Good said the price of corn will be influenced by a number of factors over the next two months, but upcoming forecasts of marketing-year supplies will be one of the more important factors. The estimate of year-ending stocks of old-crop corn will be available with the release of the USDA’s Grain Stocks report on Sept. 30. Consumption of old-crop corn during the year that just ended is mostly known, except for feed and residual use.
“Feed and residual use during the final quarter of the year will be revealed by the estimate of Sept.1 stocks of old-crop corn,” Good said. “That use is difficult to anticipate because use during any particular quarter varies considerably from year to year and is not highly correlated to animal numbers. Fourth quarter feed and residual use may also reflect unknown errors in the estimate of the previous year’s production. For feed and residual use during the 2014-15 marketing year to equal the USDA forecast of 5.3 billion bushels, resulting in year-ending stocks of 1.732 billion bushels, fourth quarter use needs to total 516 million bushels. That is nearly 25 percent more than use during the fourth quarter last year and the largest fourth quarter use in six years. Use at that level appears attainable because third quarter use was up 29 percent from that of last year. Because of the uncertainty surrounding quarterly feed and residual use and possible production estimate errors, the USDA’s estimate of Sept. 1 corn stocks can sometimes provide a surprise,” Good said.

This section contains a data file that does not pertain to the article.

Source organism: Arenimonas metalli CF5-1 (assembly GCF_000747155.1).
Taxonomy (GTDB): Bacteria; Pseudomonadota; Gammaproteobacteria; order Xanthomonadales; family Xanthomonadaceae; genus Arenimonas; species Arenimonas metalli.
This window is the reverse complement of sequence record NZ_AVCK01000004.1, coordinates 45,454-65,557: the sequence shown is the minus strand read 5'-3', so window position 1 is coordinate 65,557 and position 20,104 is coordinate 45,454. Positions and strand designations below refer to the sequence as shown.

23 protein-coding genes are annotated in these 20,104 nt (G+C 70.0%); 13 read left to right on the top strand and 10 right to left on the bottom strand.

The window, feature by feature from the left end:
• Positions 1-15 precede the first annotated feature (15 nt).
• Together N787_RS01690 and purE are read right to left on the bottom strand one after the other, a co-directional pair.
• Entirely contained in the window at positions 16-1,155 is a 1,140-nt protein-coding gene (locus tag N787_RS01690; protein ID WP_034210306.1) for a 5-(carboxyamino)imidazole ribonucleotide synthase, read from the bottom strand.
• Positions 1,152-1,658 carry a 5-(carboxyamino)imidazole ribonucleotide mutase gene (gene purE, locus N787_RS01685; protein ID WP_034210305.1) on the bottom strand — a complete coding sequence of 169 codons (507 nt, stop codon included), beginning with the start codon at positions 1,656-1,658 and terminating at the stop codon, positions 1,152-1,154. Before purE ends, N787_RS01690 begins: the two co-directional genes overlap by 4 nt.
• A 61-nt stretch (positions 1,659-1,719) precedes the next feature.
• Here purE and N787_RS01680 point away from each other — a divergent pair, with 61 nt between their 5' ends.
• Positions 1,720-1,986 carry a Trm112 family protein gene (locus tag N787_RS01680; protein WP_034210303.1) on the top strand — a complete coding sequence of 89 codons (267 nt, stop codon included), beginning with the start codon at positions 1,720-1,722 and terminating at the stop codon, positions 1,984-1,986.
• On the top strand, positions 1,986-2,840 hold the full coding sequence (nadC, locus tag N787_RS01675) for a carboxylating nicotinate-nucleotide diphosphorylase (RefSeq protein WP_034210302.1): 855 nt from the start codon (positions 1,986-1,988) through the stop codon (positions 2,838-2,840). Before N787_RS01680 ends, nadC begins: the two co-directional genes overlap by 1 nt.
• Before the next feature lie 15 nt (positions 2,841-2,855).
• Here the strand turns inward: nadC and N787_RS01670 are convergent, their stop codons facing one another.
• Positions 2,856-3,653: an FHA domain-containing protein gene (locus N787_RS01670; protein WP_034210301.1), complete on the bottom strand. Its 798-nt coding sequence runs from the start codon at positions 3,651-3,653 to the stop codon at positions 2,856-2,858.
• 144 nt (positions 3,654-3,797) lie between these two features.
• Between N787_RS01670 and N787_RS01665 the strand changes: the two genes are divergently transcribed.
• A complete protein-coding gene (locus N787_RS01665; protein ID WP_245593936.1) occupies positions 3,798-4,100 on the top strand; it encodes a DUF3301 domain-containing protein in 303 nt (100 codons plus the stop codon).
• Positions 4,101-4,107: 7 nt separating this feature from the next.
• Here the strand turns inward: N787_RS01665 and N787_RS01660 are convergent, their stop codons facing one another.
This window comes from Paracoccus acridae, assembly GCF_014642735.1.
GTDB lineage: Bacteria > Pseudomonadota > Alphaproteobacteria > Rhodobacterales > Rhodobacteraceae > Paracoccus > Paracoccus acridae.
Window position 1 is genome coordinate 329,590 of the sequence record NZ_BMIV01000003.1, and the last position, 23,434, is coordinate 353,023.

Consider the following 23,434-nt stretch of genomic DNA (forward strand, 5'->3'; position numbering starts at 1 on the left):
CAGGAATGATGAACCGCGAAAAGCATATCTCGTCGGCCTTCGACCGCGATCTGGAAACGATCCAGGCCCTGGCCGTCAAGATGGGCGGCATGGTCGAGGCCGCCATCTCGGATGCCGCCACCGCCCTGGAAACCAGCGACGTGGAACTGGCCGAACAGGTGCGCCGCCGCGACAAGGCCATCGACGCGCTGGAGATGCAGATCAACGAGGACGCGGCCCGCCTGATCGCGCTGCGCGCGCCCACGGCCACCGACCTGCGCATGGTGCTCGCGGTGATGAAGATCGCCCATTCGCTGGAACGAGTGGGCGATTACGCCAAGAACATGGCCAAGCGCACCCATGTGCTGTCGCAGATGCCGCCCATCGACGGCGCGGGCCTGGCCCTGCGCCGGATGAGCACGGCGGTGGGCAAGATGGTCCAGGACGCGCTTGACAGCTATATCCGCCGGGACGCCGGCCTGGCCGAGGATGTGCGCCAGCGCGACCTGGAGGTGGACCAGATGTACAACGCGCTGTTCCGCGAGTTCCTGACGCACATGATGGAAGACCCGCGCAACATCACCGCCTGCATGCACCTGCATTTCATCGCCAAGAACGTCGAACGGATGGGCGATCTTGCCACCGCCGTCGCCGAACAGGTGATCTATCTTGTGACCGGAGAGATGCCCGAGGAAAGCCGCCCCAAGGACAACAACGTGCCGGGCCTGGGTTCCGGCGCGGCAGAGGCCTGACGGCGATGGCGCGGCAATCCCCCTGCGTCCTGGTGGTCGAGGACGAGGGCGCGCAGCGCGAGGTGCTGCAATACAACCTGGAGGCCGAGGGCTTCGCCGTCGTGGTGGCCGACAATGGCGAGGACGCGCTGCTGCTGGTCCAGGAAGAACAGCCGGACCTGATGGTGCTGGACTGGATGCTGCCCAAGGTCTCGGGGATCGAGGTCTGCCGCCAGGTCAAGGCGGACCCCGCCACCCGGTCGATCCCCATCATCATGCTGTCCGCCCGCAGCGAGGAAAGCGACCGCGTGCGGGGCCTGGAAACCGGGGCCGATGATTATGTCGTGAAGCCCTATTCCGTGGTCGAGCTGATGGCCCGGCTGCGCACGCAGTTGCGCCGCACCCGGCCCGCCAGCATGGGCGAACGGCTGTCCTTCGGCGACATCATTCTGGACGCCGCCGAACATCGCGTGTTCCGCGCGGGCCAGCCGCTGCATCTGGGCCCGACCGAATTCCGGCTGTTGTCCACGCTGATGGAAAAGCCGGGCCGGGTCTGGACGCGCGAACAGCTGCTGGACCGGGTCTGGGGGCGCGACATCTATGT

According to Good, the forecast of the size of the 2015 corn crop will also likely change over the next two months. Estimates of planted and harvested acreage sometimes change in the USDA’s October Crop Production report as administrative data, primarily from the Farm Service Agency (FSA), are incorporated into the acreage estimates.